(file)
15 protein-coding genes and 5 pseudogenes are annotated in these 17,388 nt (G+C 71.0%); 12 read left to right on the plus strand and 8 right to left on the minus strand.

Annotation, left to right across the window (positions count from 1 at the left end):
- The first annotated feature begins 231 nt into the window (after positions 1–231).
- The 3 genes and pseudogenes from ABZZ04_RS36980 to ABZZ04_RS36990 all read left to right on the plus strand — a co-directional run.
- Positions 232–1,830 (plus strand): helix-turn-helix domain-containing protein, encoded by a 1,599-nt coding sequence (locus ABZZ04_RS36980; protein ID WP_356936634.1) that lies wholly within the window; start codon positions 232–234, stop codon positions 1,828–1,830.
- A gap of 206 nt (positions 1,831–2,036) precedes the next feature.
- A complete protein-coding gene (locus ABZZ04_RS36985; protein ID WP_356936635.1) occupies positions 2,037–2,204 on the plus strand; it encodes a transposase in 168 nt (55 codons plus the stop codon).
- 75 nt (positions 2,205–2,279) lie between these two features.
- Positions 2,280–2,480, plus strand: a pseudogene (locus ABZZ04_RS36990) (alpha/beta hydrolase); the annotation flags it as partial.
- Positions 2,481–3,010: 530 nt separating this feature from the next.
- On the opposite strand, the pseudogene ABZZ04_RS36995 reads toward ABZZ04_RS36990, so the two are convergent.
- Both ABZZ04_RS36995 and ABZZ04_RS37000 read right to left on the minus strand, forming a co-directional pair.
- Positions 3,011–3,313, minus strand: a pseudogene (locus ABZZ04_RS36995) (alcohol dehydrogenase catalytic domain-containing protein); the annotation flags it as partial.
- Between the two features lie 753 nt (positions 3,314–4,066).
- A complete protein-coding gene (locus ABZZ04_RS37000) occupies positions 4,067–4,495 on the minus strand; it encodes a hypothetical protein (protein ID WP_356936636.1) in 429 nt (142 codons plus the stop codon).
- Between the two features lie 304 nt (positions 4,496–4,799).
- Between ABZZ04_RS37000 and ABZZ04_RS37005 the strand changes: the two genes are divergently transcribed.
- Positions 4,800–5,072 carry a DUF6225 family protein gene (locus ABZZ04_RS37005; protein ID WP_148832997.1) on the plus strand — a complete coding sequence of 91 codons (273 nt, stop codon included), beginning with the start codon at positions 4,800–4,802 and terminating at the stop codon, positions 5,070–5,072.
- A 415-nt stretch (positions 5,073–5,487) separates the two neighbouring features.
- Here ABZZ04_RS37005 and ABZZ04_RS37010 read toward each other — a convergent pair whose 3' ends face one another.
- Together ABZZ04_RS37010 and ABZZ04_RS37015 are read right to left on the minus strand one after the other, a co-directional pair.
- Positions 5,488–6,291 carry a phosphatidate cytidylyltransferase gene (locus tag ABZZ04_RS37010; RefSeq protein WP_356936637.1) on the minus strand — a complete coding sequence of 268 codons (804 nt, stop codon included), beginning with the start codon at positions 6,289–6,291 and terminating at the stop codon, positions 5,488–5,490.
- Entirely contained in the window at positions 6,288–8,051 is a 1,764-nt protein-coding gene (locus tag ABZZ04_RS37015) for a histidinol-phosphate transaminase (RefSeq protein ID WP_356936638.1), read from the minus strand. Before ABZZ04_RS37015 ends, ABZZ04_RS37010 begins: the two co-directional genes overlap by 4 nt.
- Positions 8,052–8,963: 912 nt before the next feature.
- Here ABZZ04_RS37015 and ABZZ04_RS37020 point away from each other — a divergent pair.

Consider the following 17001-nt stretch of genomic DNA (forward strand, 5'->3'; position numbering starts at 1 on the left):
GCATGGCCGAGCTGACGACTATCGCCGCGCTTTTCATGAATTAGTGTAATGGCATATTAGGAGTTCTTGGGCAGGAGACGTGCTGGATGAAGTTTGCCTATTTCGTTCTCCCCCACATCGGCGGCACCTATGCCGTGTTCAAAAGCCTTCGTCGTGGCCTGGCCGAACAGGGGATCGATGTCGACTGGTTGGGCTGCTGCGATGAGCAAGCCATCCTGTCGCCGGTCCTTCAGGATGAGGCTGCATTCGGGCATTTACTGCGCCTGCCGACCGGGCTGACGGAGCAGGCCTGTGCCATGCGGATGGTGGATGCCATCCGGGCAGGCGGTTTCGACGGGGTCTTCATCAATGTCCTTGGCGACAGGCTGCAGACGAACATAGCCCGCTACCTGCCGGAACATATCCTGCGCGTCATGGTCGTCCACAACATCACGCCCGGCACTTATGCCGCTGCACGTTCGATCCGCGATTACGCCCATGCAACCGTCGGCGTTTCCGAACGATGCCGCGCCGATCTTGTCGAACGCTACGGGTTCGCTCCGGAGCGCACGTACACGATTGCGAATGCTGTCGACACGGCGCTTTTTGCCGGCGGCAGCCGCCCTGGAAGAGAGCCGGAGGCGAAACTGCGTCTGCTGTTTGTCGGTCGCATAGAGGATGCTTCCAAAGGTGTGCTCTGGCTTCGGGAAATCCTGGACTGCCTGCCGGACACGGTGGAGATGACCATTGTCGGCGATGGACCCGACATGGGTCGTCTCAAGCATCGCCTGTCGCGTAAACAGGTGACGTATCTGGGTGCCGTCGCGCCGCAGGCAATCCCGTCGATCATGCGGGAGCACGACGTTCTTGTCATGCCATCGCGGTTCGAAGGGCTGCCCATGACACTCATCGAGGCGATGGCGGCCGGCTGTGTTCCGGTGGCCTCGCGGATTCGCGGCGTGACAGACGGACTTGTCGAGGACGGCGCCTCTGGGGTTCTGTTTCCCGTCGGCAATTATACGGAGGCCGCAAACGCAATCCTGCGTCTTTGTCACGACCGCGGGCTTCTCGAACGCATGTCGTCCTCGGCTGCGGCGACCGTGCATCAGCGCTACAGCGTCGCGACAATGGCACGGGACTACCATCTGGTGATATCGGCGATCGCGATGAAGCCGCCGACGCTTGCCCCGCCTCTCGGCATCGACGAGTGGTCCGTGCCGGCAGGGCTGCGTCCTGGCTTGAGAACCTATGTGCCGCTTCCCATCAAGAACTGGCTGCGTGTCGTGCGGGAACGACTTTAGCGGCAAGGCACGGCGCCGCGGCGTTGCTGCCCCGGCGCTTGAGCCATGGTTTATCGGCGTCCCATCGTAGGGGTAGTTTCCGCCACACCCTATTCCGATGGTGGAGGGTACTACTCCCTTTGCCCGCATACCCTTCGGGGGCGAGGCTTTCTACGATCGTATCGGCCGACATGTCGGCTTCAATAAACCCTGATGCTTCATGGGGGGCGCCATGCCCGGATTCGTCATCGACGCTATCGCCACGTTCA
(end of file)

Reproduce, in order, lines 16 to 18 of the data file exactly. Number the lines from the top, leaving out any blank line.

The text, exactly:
- Between the two features lie 304 nt (positions 4,496–4,799).
- Between ABZZ04_RS37000 and ABZZ04_RS37005 the strand changes: the two genes are divergently transcribed.
- Positions 4,800–5,072 carry a DUF6225 family protein gene (locus ABZZ04_RS37005; protein ID WP_148832997.1) on the plus strand — a complete coding sequence of 91 codons (273 nt, stop codon included), beginning with the start codon at positions 4,800–4,802 and terminating at the stop codon, positions 5,070–5,072.